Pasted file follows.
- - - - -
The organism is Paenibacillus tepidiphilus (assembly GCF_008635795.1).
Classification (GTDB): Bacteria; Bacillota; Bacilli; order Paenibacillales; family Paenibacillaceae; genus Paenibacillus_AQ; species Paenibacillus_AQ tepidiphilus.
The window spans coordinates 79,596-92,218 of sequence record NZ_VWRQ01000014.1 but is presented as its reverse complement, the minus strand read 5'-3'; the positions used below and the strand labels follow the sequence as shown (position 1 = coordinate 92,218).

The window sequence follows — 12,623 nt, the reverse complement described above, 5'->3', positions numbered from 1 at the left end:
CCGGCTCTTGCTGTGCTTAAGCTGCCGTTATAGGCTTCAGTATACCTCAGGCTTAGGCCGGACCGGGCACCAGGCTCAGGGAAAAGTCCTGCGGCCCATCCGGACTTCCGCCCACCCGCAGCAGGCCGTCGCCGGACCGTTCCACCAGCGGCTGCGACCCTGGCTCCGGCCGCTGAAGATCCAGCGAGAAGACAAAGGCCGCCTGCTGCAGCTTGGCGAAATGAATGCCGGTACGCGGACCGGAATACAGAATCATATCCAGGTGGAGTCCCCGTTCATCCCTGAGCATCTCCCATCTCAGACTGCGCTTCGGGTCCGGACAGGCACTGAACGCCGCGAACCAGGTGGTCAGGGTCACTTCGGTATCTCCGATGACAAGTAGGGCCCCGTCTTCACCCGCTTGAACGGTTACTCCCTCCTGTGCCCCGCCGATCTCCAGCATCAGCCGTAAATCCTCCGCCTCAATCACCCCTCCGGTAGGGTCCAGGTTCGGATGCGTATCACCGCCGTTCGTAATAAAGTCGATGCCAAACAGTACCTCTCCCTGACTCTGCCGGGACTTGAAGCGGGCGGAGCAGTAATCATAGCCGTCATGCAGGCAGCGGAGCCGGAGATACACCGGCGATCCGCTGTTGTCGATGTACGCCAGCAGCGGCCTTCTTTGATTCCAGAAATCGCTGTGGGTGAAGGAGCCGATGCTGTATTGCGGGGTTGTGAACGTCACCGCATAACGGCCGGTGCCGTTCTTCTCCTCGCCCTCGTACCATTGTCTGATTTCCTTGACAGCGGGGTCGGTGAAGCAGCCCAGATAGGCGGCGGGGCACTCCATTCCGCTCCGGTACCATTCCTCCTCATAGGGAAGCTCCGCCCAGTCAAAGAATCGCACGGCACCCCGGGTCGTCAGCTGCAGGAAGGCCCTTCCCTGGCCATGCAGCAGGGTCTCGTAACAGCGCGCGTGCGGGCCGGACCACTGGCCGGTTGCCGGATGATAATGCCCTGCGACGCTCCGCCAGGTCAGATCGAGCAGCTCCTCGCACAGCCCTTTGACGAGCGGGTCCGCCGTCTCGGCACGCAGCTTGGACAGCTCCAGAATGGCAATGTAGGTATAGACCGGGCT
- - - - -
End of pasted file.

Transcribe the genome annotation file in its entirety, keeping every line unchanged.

The organism is Paenibacillus tepidiphilus (assembly GCF_008635795.1).
Classification (GTDB): Bacteria; Bacillota; Bacilli; order Paenibacillales; family Paenibacillaceae; genus Paenibacillus_AQ; species Paenibacillus_AQ tepidiphilus.
The window spans coordinates 79,596-92,218 of sequence record NZ_VWRQ01000014.1 but is presented as its reverse complement, the minus strand read 5'-3'; the positions used below and the strand labels follow the sequence as shown (position 1 = coordinate 92,218).

The window sequence follows — 12,623 nt, the reverse complement described above, 5'->3', positions numbered from 1 at the left end:
CCGGCTCTTGCTGTGCTTAAGCTGCCGTTATAGGCTTCAGTATACCTCAGGCTTAGGCCGGACCGGGCACCAGGCTCAGGGAAAAGTCCTGCGGCCCATCCGGACTTCCGCCCACCCGCAGCAGGCCGTCGCCGGACCGTTCCACCAGCGGCTGCGACCCTGGCTCCGGCCGCTGAAGATCCAGCGAGAAGACAAAGGCCGCCTGCTGCAGCTTGGCGAAATGAATGCCGGTACGCGGACCGGAATACAGAATCATATCCAGGTGGAGTCCCCGTTCATCCCTGAGCATCTCCCATCTCAGACTGCGCTTCGGGTCCGGACAGGCACTGAACGCCGCGAACCAGGTGGTCAGGGTCACTTCGGTATCTCCGATGACAAGTAGGGCCCCGTCTTCACCCGCTTGAACGGTTACTCCCTCCTGTGCCCCGCCGATCTCCAGCATCAGCCGTAAATCCTCCGCCTCAATCACCCCTCCGGTAGGGTCCAGGTTCGGATGCGTATCACCGCCGTTCGTAATAAAGTCGATGCCAAACAGTACCTCTCCCTGACTCTGCCGGGACTTGAAGCGGGCGGAGCAGTAATCATAGCCGTCATGCAGGCAGCGGAGCCGGAGATACACCGGCGATCCGCTGTTGTCGATGTACGCCAGCAGCGGCCTTCTTTGATTCCAGAAATCGCTGTGGGTGAAGGAGCCGATGCTGTATTGCGGGGTTGTGAACGTCACCGCATAACGGCCGGTGCCGTTCTTCTCCTCGCCCTCGTACCATTGTCTGATTTCCTTGACAGCGGGGTCGGTGAAGCAGCCCAGATAGGCGGCGGGGCACTCCATTCCGCTCCGGTACCATTCCTCCTCATAGGGAAGCTCCGCCCAGTCAAAGAATCGCACGGCACCCCGGGTCGTCAGCTGCAGGAAGGCCCTTCCCTGGCCATGCAGCAGGGTCTCGTAACAGCGCGCGTGCGGGCCGGACCACTGGCCGGTTGCCGGATGATAATGCCCTGCGACGCTCCGCCAGGTCAGATCGAGCAGCTCCTCGCACAGCCCTTTGACGAGCGGGTCCGCCGTCTCGGCACGCAGCTTGGACAGCTCCAGAATGGCAATGTAGGTATAGACCGGGCT